Wednesday, July 15, 2009

String Changing Rant

I would bet that all of us have felt this way before, and some still do (including myself). Stacey, an every-once-in-a-while banjo student from Poplar Bluff, sent me this e-mail about why he hates changing strings. I got a kick out of it because it rang so true. I hope you enjoy it!

Hello Chris,

It is time once again to change the strings on my banjo. I love my banjo but must admit that I put off changing strings as long as possible because I hate doing it. I have several things that make me hate changing strings:

1. I almost always break one string for some strange reason and thus must open a second box of strings to finish the job.

2. I usually poke the tip of my fingers at least 3 or 4 times with the end of the string and sometimes draw a drop of blood. For some strange reason it hurts for a long time when you stick the end of a metal banjo string through the end of your finger.

3. I have a terrible time making the looped end of the string stay on the nub on the tail piece. It always wants to slip off as I try to attach the other end to the tuning pegs. I bend the looped end some and that helps but it is still an annoying process. (ed. note: this can cause the string to break)

4. I have a hard time getting the metal strings through the little hole in the tuning peg. The strings are thin and the hole is silver and I cannot see it well. It's like trying to thread a small needle with thin thread. This is usually where I poke the end of the string through the end of my tender finger tip.

5. It takes me quite a while to get the banjo tuned again. I tune each string as I go, but when I play it for the first time after the job is done it usually sounds quite awful. I then have to spend some time getting it to sound just right again.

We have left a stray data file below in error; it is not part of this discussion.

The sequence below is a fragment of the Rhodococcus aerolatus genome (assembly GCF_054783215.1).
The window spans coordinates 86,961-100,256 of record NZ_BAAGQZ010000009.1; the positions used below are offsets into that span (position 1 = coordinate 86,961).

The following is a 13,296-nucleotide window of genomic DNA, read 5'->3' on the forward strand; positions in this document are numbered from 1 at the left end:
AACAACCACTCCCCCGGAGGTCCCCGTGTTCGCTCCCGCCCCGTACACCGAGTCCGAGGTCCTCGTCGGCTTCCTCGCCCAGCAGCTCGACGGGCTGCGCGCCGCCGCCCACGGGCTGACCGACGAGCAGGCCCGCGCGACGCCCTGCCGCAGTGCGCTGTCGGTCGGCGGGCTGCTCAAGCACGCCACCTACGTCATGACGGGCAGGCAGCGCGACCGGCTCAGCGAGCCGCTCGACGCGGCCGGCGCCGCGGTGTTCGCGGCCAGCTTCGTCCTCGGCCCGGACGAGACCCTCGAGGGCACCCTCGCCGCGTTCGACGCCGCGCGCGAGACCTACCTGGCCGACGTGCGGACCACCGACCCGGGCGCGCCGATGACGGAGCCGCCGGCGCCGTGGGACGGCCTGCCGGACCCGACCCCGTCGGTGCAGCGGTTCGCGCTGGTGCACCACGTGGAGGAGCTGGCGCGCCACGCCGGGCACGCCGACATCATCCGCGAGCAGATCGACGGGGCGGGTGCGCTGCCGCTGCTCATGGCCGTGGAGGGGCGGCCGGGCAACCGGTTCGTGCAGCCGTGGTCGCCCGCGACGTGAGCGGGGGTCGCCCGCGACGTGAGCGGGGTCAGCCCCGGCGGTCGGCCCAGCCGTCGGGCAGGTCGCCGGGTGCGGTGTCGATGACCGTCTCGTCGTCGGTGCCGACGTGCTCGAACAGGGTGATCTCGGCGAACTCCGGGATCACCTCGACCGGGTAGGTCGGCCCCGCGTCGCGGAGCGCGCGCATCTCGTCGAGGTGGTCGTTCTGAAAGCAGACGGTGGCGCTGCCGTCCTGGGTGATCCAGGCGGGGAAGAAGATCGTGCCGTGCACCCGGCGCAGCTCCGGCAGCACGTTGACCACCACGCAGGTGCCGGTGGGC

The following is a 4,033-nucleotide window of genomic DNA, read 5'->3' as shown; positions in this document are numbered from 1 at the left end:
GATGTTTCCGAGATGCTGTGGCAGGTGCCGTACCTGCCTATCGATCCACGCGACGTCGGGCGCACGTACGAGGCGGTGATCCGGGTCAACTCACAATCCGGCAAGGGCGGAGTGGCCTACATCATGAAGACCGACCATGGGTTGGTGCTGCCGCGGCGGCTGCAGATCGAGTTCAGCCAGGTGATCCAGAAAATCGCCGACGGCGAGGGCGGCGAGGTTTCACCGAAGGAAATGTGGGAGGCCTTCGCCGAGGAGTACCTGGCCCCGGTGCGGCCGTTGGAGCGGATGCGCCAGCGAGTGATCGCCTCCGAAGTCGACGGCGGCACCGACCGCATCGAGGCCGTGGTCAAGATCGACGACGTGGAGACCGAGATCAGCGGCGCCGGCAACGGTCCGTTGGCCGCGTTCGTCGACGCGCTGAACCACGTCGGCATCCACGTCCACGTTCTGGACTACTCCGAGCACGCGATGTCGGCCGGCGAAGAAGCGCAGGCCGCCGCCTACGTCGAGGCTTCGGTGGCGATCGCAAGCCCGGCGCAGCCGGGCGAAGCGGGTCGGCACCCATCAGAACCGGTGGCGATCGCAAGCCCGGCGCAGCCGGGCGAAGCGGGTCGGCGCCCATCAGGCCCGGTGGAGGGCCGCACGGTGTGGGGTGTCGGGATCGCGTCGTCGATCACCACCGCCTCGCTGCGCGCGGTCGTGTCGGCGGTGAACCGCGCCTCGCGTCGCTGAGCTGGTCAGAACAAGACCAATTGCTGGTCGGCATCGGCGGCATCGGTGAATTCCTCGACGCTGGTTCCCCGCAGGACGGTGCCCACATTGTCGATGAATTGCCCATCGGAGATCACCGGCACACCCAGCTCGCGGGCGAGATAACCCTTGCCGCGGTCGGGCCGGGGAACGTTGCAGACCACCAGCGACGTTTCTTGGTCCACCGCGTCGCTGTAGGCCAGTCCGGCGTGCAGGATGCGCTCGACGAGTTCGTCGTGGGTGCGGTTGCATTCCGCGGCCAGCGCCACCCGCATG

I hope you all enjoyed this! I think Stacey covered everything I hate about changing strings. I would be interested if anyone has anything to add to this. Surely someone out there does!!!!

1 comment:

James said...

Yep, getting stuck with the end of a banjo string is a lot like being gored by a catfish barb thingy.(probably how the "flathead" banjo got it's name?) I suggest using your capo as a "helping hand" by slipping the loopend over the "nub", pull it snug , then capo the string at about the 5th. fret or so. The string will stay firmly nubbed leaving both hands free to find the hole and less chance of being gored by your banjo. It's also helpful to remove and replace one string at a time. This helps in retuning when your finished. I don't do that though, I figure if its time for new strings, it bath time too.(for the banjo, that is).If you remove all the strings at once, mark arond the bridge with a sharp pointed pencil so you can put it back in the sweet spot when the new strings go on. I buff the fret board with 4aught steel wool and put 5 or 6 drops of boiled linseed oil on a paper towel and rub that into the fretboard, then with a clean paper towel, rub it again until all excess oil is gone. It will look like new and conditions the wood to prevent cracks from forming due to age and "drying out". I also polish and use Q-tips to clean out all the crevaces like the hooks and rim. Wth that said, I have a sad story to tell. I was coming home on monday night after being at Bellrieve park watching the Chris Talley Trio perform and remembered I had to stop at Walgreens for some catfish gore cream. My Gibson rb-250 was in the back seat. I locked up my car and went in. When I came out, the back window was smashed in and there was another banjo in the back seat with mine!